An atheist trapped between two constitutions 5

From the Citizen Times, Asheville, North Carolina:

North Carolina’s constitution is clear: politicians who deny the existence of God are barred from holding office.

Opponents of Cecil Bothwell are seizing on that law to argue he should not be seated as a City Council member today, even though federal courts have ruled religious tests for public office are unlawful under the U.S. Constitution.

Voters elected the writer and builder to the council last month.

“I’m not saying that Cecil Bothwell is not a good man, but if he’s an atheist, he’s not eligible to serve in public office, according to the state constitution,” said H.K. Edgerton, a former Asheville NAACP president.

Article 6, section 8 of the state constitution says: “The following persons shall be disqualified for office: First, any person who shall deny the being of Almighty God.”

Rights enshrined in the U.S. Constitution trump the restriction in the state constitution, said Bob Orr, executive director of the N.C. Institute for Constitutional Law.

“I think there’s any number of federal cases that would view this as an imposition of a religious qualification and violate separation of church and state,” said Orr, a former state Supreme Court justice.

In 1961, the U.S. Supreme Court ruled Maryland’s requirement for officials to declare belief in God violated the freedom of religion guaranteed by the First Amendment.

Additionally, Article VI of the U.S. Constitution says: “no religious Test shall ever be required as a Qualification to any Office or public Trust under the United States.”

Bothwell’s campaign treasurer, Jake Quinn, said everyone should be entitled to their own beliefs.

“The test occurred on (Nov. 3),” Quinn said. “It was called an election.” …

We aren’t very perturbed for Cecil Bothwell who seems to be a lefty sort of guy. But it will be interesting to see how the constitutional contradiction is resolved.

  • NC's constitution sounds like that of Islamic Republic of Iran to me. Am I wrong?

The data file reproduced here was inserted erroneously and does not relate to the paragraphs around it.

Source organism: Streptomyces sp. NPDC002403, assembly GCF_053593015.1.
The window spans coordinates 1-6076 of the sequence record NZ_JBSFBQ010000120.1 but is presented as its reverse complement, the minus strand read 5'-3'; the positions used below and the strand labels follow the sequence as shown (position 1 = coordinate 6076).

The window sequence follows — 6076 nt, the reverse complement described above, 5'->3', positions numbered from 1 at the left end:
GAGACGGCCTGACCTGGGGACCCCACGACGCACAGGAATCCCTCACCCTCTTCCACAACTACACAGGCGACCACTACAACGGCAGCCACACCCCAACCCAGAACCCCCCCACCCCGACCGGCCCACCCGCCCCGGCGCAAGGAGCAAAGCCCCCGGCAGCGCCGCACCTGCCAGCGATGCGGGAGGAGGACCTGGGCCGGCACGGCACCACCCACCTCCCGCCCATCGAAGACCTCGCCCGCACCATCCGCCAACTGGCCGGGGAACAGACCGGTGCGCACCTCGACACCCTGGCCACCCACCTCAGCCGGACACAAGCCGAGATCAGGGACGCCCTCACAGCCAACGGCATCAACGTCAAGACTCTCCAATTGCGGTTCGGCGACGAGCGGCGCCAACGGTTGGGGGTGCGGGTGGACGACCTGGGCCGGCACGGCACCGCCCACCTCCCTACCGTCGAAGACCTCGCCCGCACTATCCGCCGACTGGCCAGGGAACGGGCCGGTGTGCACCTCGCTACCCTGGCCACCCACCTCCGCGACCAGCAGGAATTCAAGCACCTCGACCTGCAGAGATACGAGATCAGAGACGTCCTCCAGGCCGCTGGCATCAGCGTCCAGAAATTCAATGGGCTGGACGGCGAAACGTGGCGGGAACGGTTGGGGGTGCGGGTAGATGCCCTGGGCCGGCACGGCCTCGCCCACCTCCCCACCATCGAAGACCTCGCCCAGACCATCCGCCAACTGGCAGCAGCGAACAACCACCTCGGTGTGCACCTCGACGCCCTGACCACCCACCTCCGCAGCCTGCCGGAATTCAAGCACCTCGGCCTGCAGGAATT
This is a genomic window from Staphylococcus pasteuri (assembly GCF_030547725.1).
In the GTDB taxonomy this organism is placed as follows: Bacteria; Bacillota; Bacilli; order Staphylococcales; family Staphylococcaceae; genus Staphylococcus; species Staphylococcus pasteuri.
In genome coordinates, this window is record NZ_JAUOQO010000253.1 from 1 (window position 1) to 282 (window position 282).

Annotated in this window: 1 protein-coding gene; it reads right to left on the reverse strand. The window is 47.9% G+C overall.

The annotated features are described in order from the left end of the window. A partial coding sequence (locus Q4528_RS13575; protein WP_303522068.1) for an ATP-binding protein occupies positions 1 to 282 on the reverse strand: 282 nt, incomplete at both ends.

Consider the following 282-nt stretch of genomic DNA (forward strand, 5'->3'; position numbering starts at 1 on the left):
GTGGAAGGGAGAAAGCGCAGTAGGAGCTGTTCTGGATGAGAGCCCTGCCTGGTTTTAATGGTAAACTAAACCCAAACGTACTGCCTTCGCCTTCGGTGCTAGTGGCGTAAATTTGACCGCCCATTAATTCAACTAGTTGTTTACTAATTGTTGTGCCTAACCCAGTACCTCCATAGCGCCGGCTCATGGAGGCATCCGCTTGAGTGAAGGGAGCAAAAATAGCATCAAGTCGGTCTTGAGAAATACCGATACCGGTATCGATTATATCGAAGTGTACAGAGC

• Of course I agree with all of you that an atheist should be as eligible as anyone else for any elected office, including the presidency of the US.

    bill: wouldn't there also be arguments between Republicans and Libertarians on fighting wars in foreign lands? Aren't most American Libertarians isolationists? And aren't there other thorny issues? There have been in the past. Although I think of myself as a libertarian conservative I stopped being a friend and patron of the Libertarian Alliance in Britain when some of them announced that they were historical revisionists – even bluntly (and absurdly) Holocaust revisionists. And some defended the use of children for pornography – 'as long as the child is paid' one said. I'm appalled by the exploitation and corruption of children. But perhaps the revisionism and the pro-child-porn views are not held by even a minority of Libertarians in America?

  • aeschines

    I'm going to join the chorus on this one. It's incredibly disturbing that such a religious test is actually allowed to take place. I thought we lived in a country that was founded on the belief that a man's character is the ultimate test of his suitability, not his religion (or lack thereof).

    I don't like the left one bit, but religion is a much bigger foe. Remember, the most dangerous people on Earth (the Muslims) are considered very right of the political spectrum. Think about this – would you rather have Obama as president or Mahmoud Ahmadinejad as president of the United States?

  • bill

    I agree with masonryan. And the precedent in Maryland in 1961 should mean Bothwell should remain in office.

    Atheists are becoming more common as a percentage of our population in America. In another generation the bloc of Atheists will be so huge that the Republican Party will have to stop bowing to religious organizations and compete with the Libertarian Party. I suppose the only arguments between Republicans and Libertarians in that scenario would be over legalization of victimless crimes.

  • Regardless of Bothwell's political leaning, we should all find this disturbing. It's a clear breach of the U.S. Constitution.